Wayne Rooney has the vision to truly mimic Paul Scholes in midfield
With a decent long-distance range of passing and a calmness in possession, the idea that Rooney will in the future make a decent living in a withdrawn midfield role. For Manchester United however he has been ponderous and ineffectual in a team who moved the ball slowly during Louis van Gaal's reign in charge.
But with dynamism ahead of him the undoubted vision he possesses and engine and desire to work without the ball makes him perfectly suited to operating in a deeper position at international level. England's performance notably dropped off once Rooney started seeing less of the ball - another indication that their record goal-scorer still has a role to play even if his future as a forward appears to be over.
Roy Hodgson's substitutions need work
Television and radio broadcasters may be addicted to over-analysing the Russian equaliser, which was largely unpreventable but if there is an area England could be criticised it would be how Roy Hodgson used his bench in Marseille. Jack Wilshere replaced Wayne Rooney and James Milner came on for Raheem Sterling - alterations which was miss-timed and miss-directed.
Rooney was England's most effective performer during the first half, directing the fluidity of the attacks ahead of him and it was noticeable that the team struggled to control the game when he saw less of the ball. Replacing him with Jack Wilshere may have first appeared like a straight swap, but given that the Arsenal man moved into a number ten position, it wasn't anything approaching a like-for-like change.
Meanwhile, Sterling - arguably England's poorest performer on the night - ran out of gas some time prior to the 87th minute when he was eventually replaced by the energetic Milner. With only three minutes remaining it was hard for Milner's lungs to have any impact on the game and as England looked to edge their way to victory it proved vital in Russia penning them in late on.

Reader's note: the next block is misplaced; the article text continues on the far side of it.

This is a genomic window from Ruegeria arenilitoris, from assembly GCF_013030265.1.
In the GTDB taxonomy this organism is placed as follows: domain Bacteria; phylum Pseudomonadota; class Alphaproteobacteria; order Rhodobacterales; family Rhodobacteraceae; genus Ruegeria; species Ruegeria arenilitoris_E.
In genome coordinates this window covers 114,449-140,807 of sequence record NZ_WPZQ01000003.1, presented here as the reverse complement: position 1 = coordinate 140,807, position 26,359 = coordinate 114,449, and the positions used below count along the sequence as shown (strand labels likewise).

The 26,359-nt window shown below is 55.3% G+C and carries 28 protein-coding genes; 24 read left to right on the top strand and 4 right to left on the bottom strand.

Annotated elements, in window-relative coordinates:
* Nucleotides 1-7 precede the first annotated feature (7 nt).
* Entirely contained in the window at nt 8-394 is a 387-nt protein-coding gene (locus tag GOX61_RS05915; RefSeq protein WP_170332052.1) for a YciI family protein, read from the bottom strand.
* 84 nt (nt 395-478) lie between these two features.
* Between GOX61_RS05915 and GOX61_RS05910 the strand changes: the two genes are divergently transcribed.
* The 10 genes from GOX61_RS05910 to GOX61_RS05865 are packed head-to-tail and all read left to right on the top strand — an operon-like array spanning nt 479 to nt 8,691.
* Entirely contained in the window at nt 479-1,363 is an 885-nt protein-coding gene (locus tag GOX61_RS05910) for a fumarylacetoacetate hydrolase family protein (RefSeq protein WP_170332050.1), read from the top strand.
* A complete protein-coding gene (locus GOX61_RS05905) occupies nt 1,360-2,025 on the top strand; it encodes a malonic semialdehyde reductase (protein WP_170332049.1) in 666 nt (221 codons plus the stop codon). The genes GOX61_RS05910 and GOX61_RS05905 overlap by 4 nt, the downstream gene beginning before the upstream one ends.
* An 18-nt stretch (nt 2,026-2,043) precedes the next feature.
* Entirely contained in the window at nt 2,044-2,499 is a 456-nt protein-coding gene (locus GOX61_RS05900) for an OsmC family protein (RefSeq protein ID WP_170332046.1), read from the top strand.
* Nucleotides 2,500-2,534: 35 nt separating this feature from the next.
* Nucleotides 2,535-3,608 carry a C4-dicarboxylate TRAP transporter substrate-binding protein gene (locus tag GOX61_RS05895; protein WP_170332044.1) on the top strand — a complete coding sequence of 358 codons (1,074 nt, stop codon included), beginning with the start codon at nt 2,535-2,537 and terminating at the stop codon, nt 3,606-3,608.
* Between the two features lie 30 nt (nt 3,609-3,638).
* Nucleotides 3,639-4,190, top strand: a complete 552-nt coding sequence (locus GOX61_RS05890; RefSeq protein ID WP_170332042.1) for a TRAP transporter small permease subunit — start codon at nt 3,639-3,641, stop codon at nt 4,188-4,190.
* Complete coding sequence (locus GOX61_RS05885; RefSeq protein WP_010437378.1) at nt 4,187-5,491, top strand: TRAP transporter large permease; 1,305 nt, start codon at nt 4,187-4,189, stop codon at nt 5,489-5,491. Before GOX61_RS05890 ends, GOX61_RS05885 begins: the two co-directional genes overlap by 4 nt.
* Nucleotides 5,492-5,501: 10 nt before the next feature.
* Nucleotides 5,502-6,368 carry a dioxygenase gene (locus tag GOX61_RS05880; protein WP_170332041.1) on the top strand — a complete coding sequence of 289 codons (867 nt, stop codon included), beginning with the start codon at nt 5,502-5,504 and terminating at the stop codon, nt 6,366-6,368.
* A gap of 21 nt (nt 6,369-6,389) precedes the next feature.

Russia must improve to avoid adding to sporting and social misery
With their place at the Rio 2016 Olympic Games in jeopardy due to allegations over state-sponsored doping, their leading sporting personality Maria Sharapova having been banned from tennis for two years and sections of their support having been involved in pre and post-match assaults on England supporters; Leonid Slutski's team have a responsibility to enhance the country's sporting reputation. But little of their showing in Marseille - despite the late equaliser - will have encouraged those at home they can be the respectable standard-beaers for their nation on the continent.
Slutski may have created an improved atmosphere in the Russia camp from the days of Fabio Capello - even England can appreciate with that - but despite getting the country to these finals there are few signs during a performance which lacked genuine quality that they can be figures of inspiration this summer. It might require some frantic finger-crossing and ahead of the IAAF council meeting on 17 June where their Olympic fate with be decided, if any joy is to be spread over this summer.